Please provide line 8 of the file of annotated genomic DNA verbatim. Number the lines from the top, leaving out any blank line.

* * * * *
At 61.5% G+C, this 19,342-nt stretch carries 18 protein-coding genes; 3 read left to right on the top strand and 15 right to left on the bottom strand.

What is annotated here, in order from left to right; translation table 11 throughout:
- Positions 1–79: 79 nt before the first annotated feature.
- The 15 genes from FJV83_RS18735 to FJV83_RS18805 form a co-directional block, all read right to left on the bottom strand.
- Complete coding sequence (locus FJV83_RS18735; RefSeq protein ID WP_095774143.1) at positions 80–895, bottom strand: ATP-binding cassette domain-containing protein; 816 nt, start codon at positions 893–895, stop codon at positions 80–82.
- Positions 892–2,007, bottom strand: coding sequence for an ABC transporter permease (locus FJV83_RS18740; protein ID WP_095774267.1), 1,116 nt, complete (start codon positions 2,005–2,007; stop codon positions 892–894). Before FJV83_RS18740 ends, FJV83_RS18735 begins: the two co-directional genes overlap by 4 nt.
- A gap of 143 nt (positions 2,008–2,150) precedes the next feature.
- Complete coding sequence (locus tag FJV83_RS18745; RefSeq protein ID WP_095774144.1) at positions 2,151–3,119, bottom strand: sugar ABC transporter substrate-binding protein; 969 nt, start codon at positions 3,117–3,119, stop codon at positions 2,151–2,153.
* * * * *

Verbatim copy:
- Complete coding sequence (locus tag FJV83_RS18745; RefSeq protein ID WP_095774144.1) at positions 2,151–3,119, bottom strand: sugar ABC transporter substrate-binding protein; 969 nt, start codon at positions 3,117–3,119, stop codon at positions 2,151–2,153.